Is Love Unconditional? New Book Defends Compassionate, Unromantic Love

Is True Love Unconditional?

The following is an excerpt from On Romantic Love: Simple Truths About a Complex Emotion by Berit Brogaard. The text proposes that love can be rational and controllable, in spite of popular conceptions.

Is love unconditional?

If you love a person romantically because of the way she walks or the way she talks, it may seem that romantic love is always conditional. After all, your beloved might lose the attributes that made you love her in the first place. Romantic love then would seem very different from other forms of love. You don’t stop loving your kid when the dimples in his cheeks fade away and he starts to smell like teen spirit.

A common belief, though, is that your beloved will stand by your side in sickness and in health. Popular movies like The Notebook portray heroic old people who continue to love their spouses, in spite of enormous hardship. They love them in spite of the fact that an important part of the beloved’s brain has become beset with plaques and tangles, in spite of the fact that the beloved thinks the spouse is the pool guy, in spite of the fact that they are incessantly ransacking the fridge for something edible because they don’t remember that they just ate a three-course dinner. But we don’t need movies to teach us about eternal love. We learned it at the first wedding ceremony we attended as little munchkins. “I, Rose, take you, Tiger, for my lawful husband, to have and to hold, from this day forward, for better, for worse, for richer, for poorer, in sickness and in health, until death do us part.” This is the love we cherish, indelible love, the love that outlasts permanent changes in personality and bodily function. And there is indeed something sickening and calculated about certain kinds of conditional love. If you stop loving your spouse because he loses his hair, gains five pounds, and develops crows’ feet beside his eyes, you are vain.

But you can be vain without loving only conditionally. If something is conditional, it comes along with a condition. If you were to tell your beloved “I will love you for as long as you have all your hair, your ripped abs, and your smooth baby bottom skin,” your love would be conditional. You have promised to love for as long as the condition obtains and no longer. When the ripped abs turn into a beer belly, your affection for him becomes a figment of his imagination.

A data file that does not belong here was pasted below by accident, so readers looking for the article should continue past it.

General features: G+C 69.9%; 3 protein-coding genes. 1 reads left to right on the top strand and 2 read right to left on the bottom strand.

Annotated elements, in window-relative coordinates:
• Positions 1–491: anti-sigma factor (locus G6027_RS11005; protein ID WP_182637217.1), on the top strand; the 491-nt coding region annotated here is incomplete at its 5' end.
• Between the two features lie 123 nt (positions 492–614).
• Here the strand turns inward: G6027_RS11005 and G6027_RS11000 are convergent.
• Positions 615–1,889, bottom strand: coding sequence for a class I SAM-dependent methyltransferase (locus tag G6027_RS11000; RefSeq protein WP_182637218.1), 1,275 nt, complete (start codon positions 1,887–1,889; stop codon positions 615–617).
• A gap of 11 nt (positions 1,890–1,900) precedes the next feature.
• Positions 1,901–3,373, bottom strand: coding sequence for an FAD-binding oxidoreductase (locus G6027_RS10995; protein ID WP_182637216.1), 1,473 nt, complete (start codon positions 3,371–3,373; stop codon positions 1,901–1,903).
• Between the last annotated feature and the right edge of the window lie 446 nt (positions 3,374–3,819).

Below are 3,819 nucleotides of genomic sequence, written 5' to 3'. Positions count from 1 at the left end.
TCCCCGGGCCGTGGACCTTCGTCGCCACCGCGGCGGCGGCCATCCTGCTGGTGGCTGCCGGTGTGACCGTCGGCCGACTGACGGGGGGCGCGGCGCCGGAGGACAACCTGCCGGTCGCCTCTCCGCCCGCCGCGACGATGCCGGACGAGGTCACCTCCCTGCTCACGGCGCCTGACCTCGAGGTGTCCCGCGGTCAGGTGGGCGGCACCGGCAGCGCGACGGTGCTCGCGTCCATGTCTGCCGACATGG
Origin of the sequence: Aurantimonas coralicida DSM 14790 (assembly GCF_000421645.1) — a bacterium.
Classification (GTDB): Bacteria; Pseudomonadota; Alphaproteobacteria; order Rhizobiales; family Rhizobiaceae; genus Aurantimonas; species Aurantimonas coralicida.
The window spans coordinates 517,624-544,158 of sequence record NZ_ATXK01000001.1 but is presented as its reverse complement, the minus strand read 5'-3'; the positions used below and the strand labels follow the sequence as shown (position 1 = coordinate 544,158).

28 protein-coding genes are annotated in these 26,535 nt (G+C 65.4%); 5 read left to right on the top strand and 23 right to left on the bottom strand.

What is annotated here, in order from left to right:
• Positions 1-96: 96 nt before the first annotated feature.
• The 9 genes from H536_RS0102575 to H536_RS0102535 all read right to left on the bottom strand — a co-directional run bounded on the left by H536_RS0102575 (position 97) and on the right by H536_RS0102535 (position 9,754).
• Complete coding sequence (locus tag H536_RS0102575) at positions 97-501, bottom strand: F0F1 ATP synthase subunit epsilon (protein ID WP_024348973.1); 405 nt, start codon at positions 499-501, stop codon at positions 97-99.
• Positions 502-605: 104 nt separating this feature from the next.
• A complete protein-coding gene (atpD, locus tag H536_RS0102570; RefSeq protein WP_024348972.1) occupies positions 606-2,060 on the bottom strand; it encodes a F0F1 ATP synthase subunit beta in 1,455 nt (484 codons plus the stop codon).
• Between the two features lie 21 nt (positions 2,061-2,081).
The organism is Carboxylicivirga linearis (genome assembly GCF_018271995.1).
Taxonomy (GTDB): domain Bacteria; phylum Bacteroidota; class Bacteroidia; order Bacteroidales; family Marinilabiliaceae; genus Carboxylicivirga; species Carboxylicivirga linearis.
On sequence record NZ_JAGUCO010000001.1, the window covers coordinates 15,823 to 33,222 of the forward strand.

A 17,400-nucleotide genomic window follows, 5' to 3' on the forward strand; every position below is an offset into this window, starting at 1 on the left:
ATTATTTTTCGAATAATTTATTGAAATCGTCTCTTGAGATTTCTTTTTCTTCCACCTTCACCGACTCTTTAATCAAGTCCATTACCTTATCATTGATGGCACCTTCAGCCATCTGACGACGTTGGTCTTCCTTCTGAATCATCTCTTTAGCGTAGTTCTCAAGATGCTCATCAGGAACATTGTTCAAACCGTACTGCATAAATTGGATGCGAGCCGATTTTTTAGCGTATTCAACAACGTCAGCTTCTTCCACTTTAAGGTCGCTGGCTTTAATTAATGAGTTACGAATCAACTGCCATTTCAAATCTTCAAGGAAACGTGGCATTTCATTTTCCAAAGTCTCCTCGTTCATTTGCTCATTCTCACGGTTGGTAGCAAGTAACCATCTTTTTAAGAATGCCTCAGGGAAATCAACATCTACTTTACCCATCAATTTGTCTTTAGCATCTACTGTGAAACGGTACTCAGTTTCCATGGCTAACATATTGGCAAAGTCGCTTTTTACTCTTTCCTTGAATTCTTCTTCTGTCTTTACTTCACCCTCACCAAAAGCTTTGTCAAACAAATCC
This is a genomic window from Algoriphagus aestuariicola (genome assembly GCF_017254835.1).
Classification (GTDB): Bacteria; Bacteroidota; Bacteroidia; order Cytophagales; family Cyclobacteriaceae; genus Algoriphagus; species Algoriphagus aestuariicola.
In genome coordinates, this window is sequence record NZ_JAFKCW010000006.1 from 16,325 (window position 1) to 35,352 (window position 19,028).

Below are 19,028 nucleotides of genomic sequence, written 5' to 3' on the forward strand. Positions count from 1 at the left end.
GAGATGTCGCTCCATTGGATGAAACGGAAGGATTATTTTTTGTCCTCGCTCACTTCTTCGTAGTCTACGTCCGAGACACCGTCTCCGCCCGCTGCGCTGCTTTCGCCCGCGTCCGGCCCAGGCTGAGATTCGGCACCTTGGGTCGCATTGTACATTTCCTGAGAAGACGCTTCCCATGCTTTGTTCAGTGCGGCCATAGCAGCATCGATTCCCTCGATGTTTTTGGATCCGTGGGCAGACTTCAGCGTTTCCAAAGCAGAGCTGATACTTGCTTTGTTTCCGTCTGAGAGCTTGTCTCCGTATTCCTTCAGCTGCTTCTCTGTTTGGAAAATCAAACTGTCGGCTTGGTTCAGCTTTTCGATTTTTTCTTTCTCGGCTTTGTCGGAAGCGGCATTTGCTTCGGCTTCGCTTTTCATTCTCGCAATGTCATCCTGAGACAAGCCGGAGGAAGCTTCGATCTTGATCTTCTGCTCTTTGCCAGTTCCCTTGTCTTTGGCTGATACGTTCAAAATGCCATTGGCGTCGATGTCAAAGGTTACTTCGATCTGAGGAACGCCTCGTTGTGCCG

But you are probably not that vain. You are not putting a phony condition on your love. You love your beau without a condition and hence (in some sense) unconditionally. To love unconditionally is not the same as loving your companion no matter what. If you love unconditionally, you are not specifying, and could not specify, up front under what conditions your adoration will pass. But there may nonetheless still be circumstances that could put an end to it. If your sweetheart starts beating you with a stick, your affection for him might quickly come to a close.

Quite naturally, you may have become accustomed to equating “to love no matter what” with “to love unconditionally.” If, however, “love” here is meant to refer to romantic love, then I profess that I know few instances of the former. Spouses stay together in sickness and in health but staying together doesn’t entail loving one another romantically. Afraid of entering the love-starved singles market, couples stay together long after their infatuation has faded, which doesn’t take much more than a year’s time. As author and humorist Fran Lebowitz is quoted as saying in Tom Steele’s The Book of Classic Insults, “if you can stay in love for more than a year, you’re on something.”

Compassionate love is more likely to survive obstacles than its romantic counterpart. Few parents stop loving their child even in the grimmest of circumstances. Their love persists even when the misanthropic monster is found guilty of three counts of first-degree murder. They love their child for the reason that he is their child, their bloodline, their creation. The explanation for this unbending steel bond may be biological, or it may be cultivated by our family-obsessed society. But the fact that parental love in many circumstances can survive almost anything doesn’t make all instances of this type of love rational. There can be circumstances in which loving one’s child is no longer justified. For example, in a New Yorker interview the father of Adam Lanza, the Newtown, Connecticut, school shooter, says that he wishes his son had never been born.

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Before You Go